The different Stanislaus products that are of interest to us in this thread have different amounts of salt but they are quite comparable. For example, the Stanislaus 7/11 product has about 75mg sodium per ounce. The Stanislaus Saporito Super Heavy Pizza Sauce with Fresh Basil has about 64mg sodium per ounce. Those amounts of sodium for four ounces of sauce would be equivalent to about 1/8 teaspoon of salt or maybe a bit less. The Stanislaus Full Red Tomato Paste has no added salt but it does have a small amount of natural sodium. That product is not a candidate for our purposes because it contains no basil leaves. I might add here that another possible candidate for your purposes is the Stanislaus Super Dolce Super Sweet Heavy Pizza Sauce (http://www.stanislausfoodproducts.com/_pdfs/Super-Dolce-Pizza-Sauce.pdf). It has slightly more salt (about 71mg sodium per ounce) than the Saporito Heavy Pizza Sauce with Fresh Basil but it is sweeter. It also has basil leaves. Sweetness might be something to pay attention to when comparing your next sauce with the sample you have from Buddy's.
Since my last post, I have been playing around with the numbers for Nick Sasso's sauce using the Stanislaus 7/11 and Saporito Super Heavy Pizza Sauce with Fresh Basil. From Nick's numbers, it appears that he is using around 36% water to dilute the mixture of the two types of tomato products. Using 4 ounces for the amount of sauce based on his recipe does appear to come close to the sodium numbers given in the Buddy's Nutrition information on a single-slice basis (one ounce of sauce on average). However, I found that I could get closer to the Buddy's sodium numbers by going to 50% water. For your purposes, you might try the 36% version, as follows:
7/11: 125 grams
Saporito Super Heavy Pizza Sauce with Fresh Basil: 125 grams
Water: 90 grams
The above combination will produce about 12 ounces of sauce, or enough for about 3 Buddy's clone pizzas with 4 ounces of sauce each. Since it is quite possible that Nick's recipe produces a thicker sauce than what Buddy's might be using, you might start with 90 grams of water and, if necessary, gradually add more water until the sauce has about the same consistency as the Buddy's sauce sample. If possible, you should note the amount of additional water. FYI, at 50% water, you are talking about 125 grams of water. That amount of water will increase the total sauce weight to 13.22 ounces.
In addition to coming up with sodium numbers that are in the ballpark in relation to the sodium numbers in the Buddy's Nutrition information, the carbohydrate numbers and fiber numbers for the abovementioned sauce combinations also seem to be in the ballpark with the Buddy's Nutrition information. For all of my calculations, I assumed that Buddy's is using the Foremost Farms brick cheese with 360mg of sodium for two ounces of that cheese.
I also tested the carbohydrate numbers when using a 10-ounce dough ball as opposed to a 9-ounce dough ball (both without salt) and it appears that the numbers support the 9-ounce dough ball weight better than the 10-ounce dough ball weight. It didn't matter whether I used the 36% or 50% water numbers. So, until we come up with better intelligence on Buddy's dough ball weights, I would stick with the 9-ounce dough ball for the Buddy's 4-square pizza.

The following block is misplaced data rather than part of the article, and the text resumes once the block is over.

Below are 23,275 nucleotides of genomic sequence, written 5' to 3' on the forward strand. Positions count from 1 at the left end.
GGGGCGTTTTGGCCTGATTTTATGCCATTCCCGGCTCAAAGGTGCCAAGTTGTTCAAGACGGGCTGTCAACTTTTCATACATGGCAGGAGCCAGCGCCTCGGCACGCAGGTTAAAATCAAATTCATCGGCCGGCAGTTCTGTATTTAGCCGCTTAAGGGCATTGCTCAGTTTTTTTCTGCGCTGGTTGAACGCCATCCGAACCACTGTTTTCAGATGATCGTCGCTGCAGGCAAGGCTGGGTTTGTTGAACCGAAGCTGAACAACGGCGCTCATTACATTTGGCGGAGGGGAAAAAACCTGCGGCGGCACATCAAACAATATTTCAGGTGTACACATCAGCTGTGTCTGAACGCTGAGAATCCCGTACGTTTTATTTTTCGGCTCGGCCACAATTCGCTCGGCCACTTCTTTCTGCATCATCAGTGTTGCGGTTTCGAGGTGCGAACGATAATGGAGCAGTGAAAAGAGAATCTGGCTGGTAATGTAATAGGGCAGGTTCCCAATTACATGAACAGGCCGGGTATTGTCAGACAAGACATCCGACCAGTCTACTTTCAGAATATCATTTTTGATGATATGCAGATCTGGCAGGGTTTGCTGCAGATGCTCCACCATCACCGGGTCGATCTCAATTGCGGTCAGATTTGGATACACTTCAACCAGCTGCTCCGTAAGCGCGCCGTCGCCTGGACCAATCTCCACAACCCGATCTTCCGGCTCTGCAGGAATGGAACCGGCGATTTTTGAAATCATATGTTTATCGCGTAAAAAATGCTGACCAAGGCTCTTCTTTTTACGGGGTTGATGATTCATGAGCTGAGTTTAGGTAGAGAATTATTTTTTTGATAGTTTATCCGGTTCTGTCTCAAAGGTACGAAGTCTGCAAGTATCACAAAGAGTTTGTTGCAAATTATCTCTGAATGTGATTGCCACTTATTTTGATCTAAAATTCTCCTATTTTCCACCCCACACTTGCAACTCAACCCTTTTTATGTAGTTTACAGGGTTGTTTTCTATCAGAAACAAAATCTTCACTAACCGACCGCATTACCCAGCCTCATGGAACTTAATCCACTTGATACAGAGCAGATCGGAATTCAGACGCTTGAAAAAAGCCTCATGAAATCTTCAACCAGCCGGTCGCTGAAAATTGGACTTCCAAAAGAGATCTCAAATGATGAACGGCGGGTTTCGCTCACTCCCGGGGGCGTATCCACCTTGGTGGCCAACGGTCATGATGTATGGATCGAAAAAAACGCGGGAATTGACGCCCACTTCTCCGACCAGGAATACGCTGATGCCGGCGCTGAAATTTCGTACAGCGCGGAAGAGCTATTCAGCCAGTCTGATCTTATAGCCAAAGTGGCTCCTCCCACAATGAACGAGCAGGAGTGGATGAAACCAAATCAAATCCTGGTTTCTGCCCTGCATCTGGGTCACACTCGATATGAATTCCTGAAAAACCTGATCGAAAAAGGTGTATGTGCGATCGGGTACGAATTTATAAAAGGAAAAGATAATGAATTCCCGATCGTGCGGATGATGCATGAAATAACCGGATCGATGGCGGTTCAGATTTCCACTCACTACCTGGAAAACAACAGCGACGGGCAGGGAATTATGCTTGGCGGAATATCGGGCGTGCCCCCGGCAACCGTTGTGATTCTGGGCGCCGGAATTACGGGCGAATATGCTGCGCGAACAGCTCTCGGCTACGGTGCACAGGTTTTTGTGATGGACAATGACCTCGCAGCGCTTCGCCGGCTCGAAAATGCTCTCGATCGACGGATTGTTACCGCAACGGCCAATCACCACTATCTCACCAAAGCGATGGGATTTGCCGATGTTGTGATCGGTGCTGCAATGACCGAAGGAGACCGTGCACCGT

Thanks for telling me that the Stanislaus 7/11 product and the Stanislaus Saporito Super Heavy Pizza Sauce with Fresh Basil have about 1/8 teaspoon of salt (or a little less) in four ounces of the combination. I didn’t know that the Stanislaus Super Dolce Super Heavy Pizza Sauce might be another good candidate. I know the Stanislaus Saporito Super Heavy Pizza Sauce doesn’t very sweet if nothing is added to it. If the 7/11 and the Saporito Super Heavy Pizza Sauce don’t work out, I can try to get a sample of the Stanislaus Super Dolce Super Heavy Pizza Sauce. The 7/11 tomato product is sweet tasting to me right out of the can. Steve even mentioned on Tuesday when he tasted the 7/11 tomato product right out of the container he could just eat that sauce without anything else added. I also think it is a very fresh tasting tomato sauce product.
Thanks also for giving me the amounts in grams to try for the 7/11, Saporito Super Heavy Pizza Sauce with Fresh Basil and the water amount to try. I will start with 90 grams of water and if necessary gradually add more water until the sauce has about the same consistency as the Buddy’s sauce sample. I wanted to mention that Steve and I thought the extra Buddy’s sauce has gotten a little thinner, but we think that happened from the defrosting of the frozen Buddy’s extra sauce two times. I have kept the Buddy’s extra sauce in my non defrosting freezer, but I guess ice crystals may contribute to some thinning of the extra Buddy’s sauce.
I understand that in addition to coming up with sodium numbers that are in the ballpark in relation to the sodium number in the Buddy’s Nutrition information, the carbohydrate numbers and fiber numbers for the abovementioned sauce combinations also have to closely match. It is good that your calculations show the sauce combinations seem to be in the ballpark with the Buddy’s Nutrition information.
I find it interesting that you also tested the carbohydrate numbers when using a 10-ounce dough ball compared to a 9-ounce dough ball (both without salt) and that it appears that the 9-ounce dough ball weight better supports the carbohydrate numbers, rather than the 10-ounce dough ball.